The world’s smallest lunar probe misses the moon

A Japanese lunar probe that hitched a ride on the launch of Artemis 1 will not land on the moon. There are hopes for a new mission for the probe in March 2023.

The Artemis program got its start with the successful launch on 16 November. In addition to the Orion spacecraft, the giant Space Launch System (SLS) rocket also took ten smaller cube satellites into space. One of these – the Japanese Omotenashi – would be the smallest probe to date to land on the moon.

The SLS rocket took Orion and ten cube satellites into space on November 16, 2022. Photo: NASA / Zuma press /TT

The 14-kilogram space probe separated from the SLS rocket as planned after launch. After this, however, the Japanese space agency Jaxa failed to establish a stable radio contact with the probe.

– We have determined that communication with the space probe cannot be established and that the lunar landing operation cannot be carried out, writes Jaxa on twitter.

The probe may receive a new mission in March 2023

Early signals from the cube satellite indicated that the probe’s solar cells were not facing the sun and that it was rotating strongly. In an attempt to counteract the rotation, some of the fuel was released from the Omotenashi – however this did not solve the problem. Due to “insufficient voltage”, the radio transmitter was then switched off.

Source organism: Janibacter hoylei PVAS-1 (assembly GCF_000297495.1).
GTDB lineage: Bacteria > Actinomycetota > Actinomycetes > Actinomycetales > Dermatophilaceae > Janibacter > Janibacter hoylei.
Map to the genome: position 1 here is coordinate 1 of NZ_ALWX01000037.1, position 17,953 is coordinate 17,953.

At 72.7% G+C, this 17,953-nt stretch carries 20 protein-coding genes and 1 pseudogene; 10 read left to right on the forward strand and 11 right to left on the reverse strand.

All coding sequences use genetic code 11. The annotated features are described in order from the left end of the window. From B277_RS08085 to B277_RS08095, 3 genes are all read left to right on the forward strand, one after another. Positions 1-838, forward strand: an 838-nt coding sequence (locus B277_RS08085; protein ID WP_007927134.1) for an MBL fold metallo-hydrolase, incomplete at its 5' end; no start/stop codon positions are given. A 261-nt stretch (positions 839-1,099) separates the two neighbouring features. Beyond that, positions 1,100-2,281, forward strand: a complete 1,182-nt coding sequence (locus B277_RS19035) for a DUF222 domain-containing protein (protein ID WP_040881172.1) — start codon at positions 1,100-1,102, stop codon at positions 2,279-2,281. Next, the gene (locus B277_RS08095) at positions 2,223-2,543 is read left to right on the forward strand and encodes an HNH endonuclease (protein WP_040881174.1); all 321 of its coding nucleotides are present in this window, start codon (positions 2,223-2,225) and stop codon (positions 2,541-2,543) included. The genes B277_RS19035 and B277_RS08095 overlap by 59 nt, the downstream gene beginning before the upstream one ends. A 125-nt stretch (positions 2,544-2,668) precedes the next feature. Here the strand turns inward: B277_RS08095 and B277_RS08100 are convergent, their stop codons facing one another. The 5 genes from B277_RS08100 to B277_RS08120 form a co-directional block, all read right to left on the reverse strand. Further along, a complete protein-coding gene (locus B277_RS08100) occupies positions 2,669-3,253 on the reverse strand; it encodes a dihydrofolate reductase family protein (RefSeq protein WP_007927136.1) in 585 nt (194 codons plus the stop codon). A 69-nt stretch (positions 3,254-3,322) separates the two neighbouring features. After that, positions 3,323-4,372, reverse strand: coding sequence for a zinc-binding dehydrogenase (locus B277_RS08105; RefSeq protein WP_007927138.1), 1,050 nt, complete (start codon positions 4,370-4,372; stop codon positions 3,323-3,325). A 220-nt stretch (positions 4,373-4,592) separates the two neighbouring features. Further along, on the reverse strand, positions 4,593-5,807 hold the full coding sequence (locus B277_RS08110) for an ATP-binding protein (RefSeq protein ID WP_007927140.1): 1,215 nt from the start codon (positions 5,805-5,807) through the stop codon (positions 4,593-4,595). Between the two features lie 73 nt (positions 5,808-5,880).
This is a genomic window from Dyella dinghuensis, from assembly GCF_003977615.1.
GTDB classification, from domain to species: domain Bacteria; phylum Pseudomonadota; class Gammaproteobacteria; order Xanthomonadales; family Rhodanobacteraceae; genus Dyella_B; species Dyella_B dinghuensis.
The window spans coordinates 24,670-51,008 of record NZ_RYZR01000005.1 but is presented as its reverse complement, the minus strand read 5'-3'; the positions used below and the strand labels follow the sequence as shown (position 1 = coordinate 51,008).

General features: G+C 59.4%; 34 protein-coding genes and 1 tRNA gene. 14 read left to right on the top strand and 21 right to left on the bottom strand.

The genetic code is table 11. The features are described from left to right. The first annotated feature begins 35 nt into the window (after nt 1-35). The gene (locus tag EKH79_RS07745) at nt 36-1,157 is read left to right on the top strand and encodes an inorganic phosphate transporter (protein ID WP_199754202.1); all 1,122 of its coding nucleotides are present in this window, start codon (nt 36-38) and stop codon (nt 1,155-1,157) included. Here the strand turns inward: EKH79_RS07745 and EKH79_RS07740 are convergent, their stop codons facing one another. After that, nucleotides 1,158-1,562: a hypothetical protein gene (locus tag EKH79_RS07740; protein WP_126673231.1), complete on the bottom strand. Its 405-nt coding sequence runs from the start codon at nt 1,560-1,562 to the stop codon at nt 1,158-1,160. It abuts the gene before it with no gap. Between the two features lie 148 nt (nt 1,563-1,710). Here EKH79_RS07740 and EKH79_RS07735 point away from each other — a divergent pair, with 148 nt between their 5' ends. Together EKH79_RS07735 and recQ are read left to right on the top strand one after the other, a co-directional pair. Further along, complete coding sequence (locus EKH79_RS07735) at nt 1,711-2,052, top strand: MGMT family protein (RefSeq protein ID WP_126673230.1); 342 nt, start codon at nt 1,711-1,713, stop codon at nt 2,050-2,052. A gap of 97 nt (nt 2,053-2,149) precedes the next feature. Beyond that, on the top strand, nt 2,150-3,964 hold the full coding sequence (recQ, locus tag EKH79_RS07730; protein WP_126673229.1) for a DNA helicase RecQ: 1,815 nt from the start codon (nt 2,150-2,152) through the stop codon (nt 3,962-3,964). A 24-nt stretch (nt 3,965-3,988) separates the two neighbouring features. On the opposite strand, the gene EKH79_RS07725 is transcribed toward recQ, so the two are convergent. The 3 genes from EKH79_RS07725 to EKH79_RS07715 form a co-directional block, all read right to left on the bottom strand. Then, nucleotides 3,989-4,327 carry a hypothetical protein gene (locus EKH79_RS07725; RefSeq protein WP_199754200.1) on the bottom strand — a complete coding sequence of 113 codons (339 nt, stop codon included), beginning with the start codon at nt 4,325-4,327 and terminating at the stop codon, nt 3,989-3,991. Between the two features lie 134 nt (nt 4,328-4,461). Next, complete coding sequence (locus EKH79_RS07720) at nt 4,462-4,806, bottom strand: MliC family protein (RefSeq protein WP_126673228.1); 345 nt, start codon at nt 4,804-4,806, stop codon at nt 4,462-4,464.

Omotenashi stands for “outstanding moon exploration technologies demonstrated by nano semi-hard impactor”. The plan was for the craft to perform a hard landing – a deliberate and controlled crash landing – from 100 to 200 meters high on the lunar surface. Now the probe therefore sails past the moon instead.

An image of the moon taken from the Orion spacecraft. The Japanese lunar probe launched with Orion missed its chance to land on the moon. Photo: NASA

The cube satellite will head back towards us and circle the Earth before leaving our planet again. Around March 2023, the spacecraft will hopefully be better aligned with the sun so that the solar cells can receive enough sunlight to power the radio transmitter.

– We plan to resume exploratory operations around that time, and when contact with the spacecraft is established we want to conduct tests that can be done in orbit, writes Jaxa on twitter.

Would have become Japan’s first lunar probe

Omotenashi would be Japan’s first lunar probe and the smallest probe on the moon to date. The goal was to demonstrate an inexpensive technology for landing and exploring the lunar surface.

The probe is also equipped to make radiation measurements near and on the Moon.


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